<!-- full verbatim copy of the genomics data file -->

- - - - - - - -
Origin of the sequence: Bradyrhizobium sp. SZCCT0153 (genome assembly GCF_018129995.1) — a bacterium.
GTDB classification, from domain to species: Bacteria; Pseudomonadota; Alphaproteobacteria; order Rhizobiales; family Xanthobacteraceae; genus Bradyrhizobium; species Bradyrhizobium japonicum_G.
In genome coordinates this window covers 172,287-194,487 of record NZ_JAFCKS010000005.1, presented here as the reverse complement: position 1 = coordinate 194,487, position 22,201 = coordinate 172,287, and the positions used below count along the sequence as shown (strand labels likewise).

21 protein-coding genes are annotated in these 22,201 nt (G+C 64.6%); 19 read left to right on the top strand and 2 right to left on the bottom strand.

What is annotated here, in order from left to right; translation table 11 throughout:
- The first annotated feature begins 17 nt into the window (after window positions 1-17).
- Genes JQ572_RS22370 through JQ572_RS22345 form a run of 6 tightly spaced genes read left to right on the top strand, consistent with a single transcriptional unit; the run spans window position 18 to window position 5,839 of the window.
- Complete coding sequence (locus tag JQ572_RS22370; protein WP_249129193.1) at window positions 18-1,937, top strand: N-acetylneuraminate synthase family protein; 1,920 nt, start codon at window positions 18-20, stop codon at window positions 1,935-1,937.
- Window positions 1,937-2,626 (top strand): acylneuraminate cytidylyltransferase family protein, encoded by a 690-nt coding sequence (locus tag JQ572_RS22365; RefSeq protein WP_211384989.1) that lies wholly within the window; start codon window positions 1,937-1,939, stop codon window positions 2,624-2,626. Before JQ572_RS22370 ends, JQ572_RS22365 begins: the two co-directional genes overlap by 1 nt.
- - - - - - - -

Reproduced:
Origin of the sequence: Bradyrhizobium sp. SZCCT0153 (genome assembly GCF_018129995.1) — a bacterium.
GTDB classification, from domain to species: Bacteria; Pseudomonadota; Alphaproteobacteria; order Rhizobiales; family Xanthobacteraceae; genus Bradyrhizobium; species Bradyrhizobium japonicum_G.
In genome coordinates this window covers 172,287-194,487 of record NZ_JAFCKS010000005.1, presented here as the reverse complement: position 1 = coordinate 194,487, position 22,201 = coordinate 172,287, and the positions used below count along the sequence as shown (strand labels likewise).

21 protein-coding genes are annotated in these 22,201 nt (G+C 64.6%); 19 read left to right on the top strand and 2 right to left on the bottom strand.

What is annotated here, in order from left to right; translation table 11 throughout:
- The first annotated feature begins 17 nt into the window (after window positions 1-17).
- Genes JQ572_RS22370 through JQ572_RS22345 form a run of 6 tightly spaced genes read left to right on the top strand, consistent with a single transcriptional unit; the run spans window position 18 to window position 5,839 of the window.
- Complete coding sequence (locus tag JQ572_RS22370; protein WP_249129193.1) at window positions 18-1,937, top strand: N-acetylneuraminate synthase family protein; 1,920 nt, start codon at window positions 18-20, stop codon at window positions 1,935-1,937.
- Window positions 1,937-2,626 (top strand): acylneuraminate cytidylyltransferase family protein, encoded by a 690-nt coding sequence (locus tag JQ572_RS22365; RefSeq protein WP_211384989.1) that lies wholly within the window; start codon window positions 1,937-1,939, stop codon window positions 2,624-2,626. Before JQ572_RS22370 ends, JQ572_RS22365 begins: the two co-directional genes overlap by 1 nt.